Sunday, September 13, 2009

Participation = Destruction #4: 50 things that are being killed by the internet

A list compiled by the Telegraph UK: 50 things that are being killed by the internet. The big one I think they missed is the value of trivia knowledge. Here a just a few of my favorites from the list:

1. The art of polite disagreement

11. Music stores

13) Memory

16. Hoaxes and conspiracy theories
The internet is often dismissed as awash with cranks, but it has proved far more potent at debunking conspiracy theories than perpetuating them. The excellent Snopes.com continues to deliver the final, sober, word on urban legends.

32. Chuck Norris's reputation

34. Mainstream media

50. Your lunchbreak



Previous essays in this series:

Participation = Destruction (1 Billion Internet Users, The Tyranny of the Masses and the Death of Digital Culture)

Let's Play Lord of the Flies! (Participation = Destruction #3)

Creative Surplus & Virtual Unemployment (Participation = Destruction)




Saturday, September 12, 2009

God's Special Creatures: Ranked by Human Fatalities

An amusing little list I found on BlurtIt: The 10 most dangerous animals in the world based on the number of fatalities per year. I love the range and spread on this list. Starting with bears and a meager 5-10 kills a year. Sharks and Crocodiles are to be expected but the number of kills for crocs is a little surprising. Taking the number one spot, Mosquitoes, trouncing the competition with 2-3 million fatalities a year. Edward Deming, one of the few human beings that deserves to be described as a "management guru" once said that most organizations are destroyed by things that people don't even recognize. Such is life. Inserted into the list are links to a few relevant pieces from The Foundation.

10. Bears: 5-10 fatalities per year
Read my essay: On Anthropomorphism: Bears

9. Sharks: About 100 fatalities per year

8. Jellyfish: About 100 fatalities per year

7. Hippopotamus: 100-150 fatalities per year

6. Elephants: 300-500 fatalities per year

5. Crocodiles: 600-800 fatalities per year
Read: An excerpt from my memoirs: Tears of a Crocodile Clown: Sick Days (early bouts with megalomania).

Read: Words, Crocodiles and My Red Man-Whore Belf

Read: Mother Nature, Bloody Bitch: Gustave (the giant crocodile) Burundi's "Man Removal Machine".

4. Big Cats: About 800 fatalities per year

3. Scorpions: 800-2000 fatalities per year

2. Venomous Snakes: 50,000-125,000 fatalities per year

1. Mosquitoes: 2-3 million fatalities per year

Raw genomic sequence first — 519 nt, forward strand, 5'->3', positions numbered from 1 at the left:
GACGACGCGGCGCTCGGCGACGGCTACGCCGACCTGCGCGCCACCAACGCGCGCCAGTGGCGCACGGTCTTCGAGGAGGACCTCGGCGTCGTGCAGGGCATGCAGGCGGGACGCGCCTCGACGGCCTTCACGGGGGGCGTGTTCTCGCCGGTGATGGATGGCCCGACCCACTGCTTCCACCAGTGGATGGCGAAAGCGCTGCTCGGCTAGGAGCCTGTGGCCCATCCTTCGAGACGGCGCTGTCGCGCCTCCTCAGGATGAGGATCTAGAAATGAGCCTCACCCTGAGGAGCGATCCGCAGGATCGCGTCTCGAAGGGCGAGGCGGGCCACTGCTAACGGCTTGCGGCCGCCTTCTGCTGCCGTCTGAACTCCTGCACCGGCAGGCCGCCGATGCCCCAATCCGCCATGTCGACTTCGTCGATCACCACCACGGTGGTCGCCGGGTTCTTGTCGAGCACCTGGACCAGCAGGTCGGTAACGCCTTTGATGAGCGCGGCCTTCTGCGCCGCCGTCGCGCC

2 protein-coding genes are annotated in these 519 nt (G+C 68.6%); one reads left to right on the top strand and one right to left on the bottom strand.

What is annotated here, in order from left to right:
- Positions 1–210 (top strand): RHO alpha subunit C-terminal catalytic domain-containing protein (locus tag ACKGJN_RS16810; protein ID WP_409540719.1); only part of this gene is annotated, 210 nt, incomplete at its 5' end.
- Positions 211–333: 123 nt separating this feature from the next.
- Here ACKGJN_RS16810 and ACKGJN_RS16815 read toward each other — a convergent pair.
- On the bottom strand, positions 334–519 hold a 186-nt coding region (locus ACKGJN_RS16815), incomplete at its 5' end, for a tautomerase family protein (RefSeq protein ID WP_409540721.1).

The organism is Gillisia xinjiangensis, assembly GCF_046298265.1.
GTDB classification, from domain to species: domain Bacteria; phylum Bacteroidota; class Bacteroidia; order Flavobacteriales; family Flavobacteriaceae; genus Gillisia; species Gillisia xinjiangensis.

Thursday, September 10, 2009

Ikea Ignites Typographic Outrage Among Graphic Designers

Graphic designer's can be very pissy, but that's the nature of their calling. For the finest practitioners of the craft, sweating the tiniest of minutia and detail is at the core of their vocation. The latest company to ignite pissy designer outrage is Ikea. I just read in the Guardian: (Verdana: Ikea's flat-pack font) that they've changed the font used in their catalog from a customized version of Futura to Verdana.

I went to the Ikea site to take a look at the online version of the catalog, and must admit that I did recoil a bit. It's obvious that the decision must have been one made on the basis of economic efficiencies. Verdana was designed for Microsoft as a default system font in 1983. It was created specifically as a free and widely distributed font that would look good at reading sizes of the relatively low resolution of computer screens. And it does. It was created by one of the greatest modern typographers alive, Matthew Carter, who also designed such modern classics as Meta and Myriad. Where I cringe a bit is the way it looks used at large sizes. This is a screenshot of a spread from the new catalog's online PDF version:



Although originally trained as a graphic designer, I believe these situations should be framed in a way that is broader than simple aesthetics. The role of aesthetics in design is to create resonant meaning. Most people don't care what font Ikea uses because it affects them in ways that are too subtle to break perceptual threshold and cause notice. That said, these things do matter because they creates different meanings and different experiences.

Although much of it is quite cool, quirky and well "designed" the furniture Ikea makes can at times border on being junk (from a quality perspective). In his novel Generation X, Douglas Coupland referred to it as "semi-disposable Swedish furniture". What design and the brand do is augment this fact and create an experiential value that compensates (and perhaps masks) this reality. The customized version of Futura that Ikea used (called Ikea Sans) has a quirkiness and history that is not only tied to the brand's history but to European design history as well. The switch to Verdana, becuase it is modern and has strong computer and utilitarian connotations undermines this function of design for the brand (and it does look gross when used at large sizes on those spreads).



An Ikea catalog from the mid 60's.




Related links:
Now Public: IKEA Font: Futura to Verdana, What Changed and Why?

The Guardian: Verdana: Ikea's flat-pack font.

Business Card Design: Billionaire Stewart Rahr

"The front of the mock billion-dollar bill shows a picture of Rahr golfing with Donald Trump and Bill Clinton, and bears the slogan, "If I don't tell you how great I am, who will?" The back includes a picture of his $45 million Hamptons home, where he hosts charity benefits." (New York magazine: Introducing Stewie Rah Rah, Bearer of Awesome Business Card)

You're a total cock, but a funny one. I applaud you Stewart, well done!